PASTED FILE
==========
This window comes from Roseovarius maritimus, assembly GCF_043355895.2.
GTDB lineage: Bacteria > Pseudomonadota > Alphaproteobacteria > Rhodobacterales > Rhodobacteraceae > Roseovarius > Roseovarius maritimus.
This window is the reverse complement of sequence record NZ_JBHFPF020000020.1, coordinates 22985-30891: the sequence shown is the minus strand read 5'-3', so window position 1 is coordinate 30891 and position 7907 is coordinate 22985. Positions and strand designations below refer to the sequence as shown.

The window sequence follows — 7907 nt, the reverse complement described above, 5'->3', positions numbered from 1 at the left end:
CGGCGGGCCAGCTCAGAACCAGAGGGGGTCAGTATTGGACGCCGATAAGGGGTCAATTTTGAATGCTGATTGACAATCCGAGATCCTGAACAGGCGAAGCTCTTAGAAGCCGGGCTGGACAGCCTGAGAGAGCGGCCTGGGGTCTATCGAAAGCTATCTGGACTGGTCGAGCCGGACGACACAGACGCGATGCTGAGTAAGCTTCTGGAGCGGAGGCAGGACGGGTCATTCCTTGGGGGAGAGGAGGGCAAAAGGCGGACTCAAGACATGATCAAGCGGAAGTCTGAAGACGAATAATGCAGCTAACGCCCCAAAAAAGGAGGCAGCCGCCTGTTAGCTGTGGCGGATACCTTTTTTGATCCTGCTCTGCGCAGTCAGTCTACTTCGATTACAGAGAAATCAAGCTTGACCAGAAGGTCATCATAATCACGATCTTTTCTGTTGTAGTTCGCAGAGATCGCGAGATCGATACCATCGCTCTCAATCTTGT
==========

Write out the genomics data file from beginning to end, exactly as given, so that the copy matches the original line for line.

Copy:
This window comes from Roseovarius maritimus, assembly GCF_043355895.2.
GTDB lineage: Bacteria > Pseudomonadota > Alphaproteobacteria > Rhodobacterales > Rhodobacteraceae > Roseovarius > Roseovarius maritimus.
This window is the reverse complement of sequence record NZ_JBHFPF020000020.1, coordinates 22985-30891: the sequence shown is the minus strand read 5'-3', so window position 1 is coordinate 30891 and position 7907 is coordinate 22985. Positions and strand designations below refer to the sequence as shown.

The window sequence follows — 7907 nt, the reverse complement described above, 5'->3', positions numbered from 1 at the left end:
CGGCGGGCCAGCTCAGAACCAGAGGGGGTCAGTATTGGACGCCGATAAGGGGTCAATTTTGAATGCTGATTGACAATCCGAGATCCTGAACAGGCGAAGCTCTTAGAAGCCGGGCTGGACAGCCTGAGAGAGCGGCCTGGGGTCTATCGAAAGCTATCTGGACTGGTCGAGCCGGACGACACAGACGCGATGCTGAGTAAGCTTCTGGAGCGGAGGCAGGACGGGTCATTCCTTGGGGGAGAGGAGGGCAAAAGGCGGACTCAAGACATGATCAAGCGGAAGTCTGAAGACGAATAATGCAGCTAACGCCCCAAAAAAGGAGGCAGCCGCCTGTTAGCTGTGGCGGATACCTTTTTTGATCCTGCTCTGCGCAGTCAGTCTACTTCGATTACAGAGAAATCAAGCTTGACCAGAAGGTCATCATAATCACGATCTTTTCTGTTGTAGTTCGCAGAGATCGCGAGATCGATACCATCGCTCTCAATCTTGT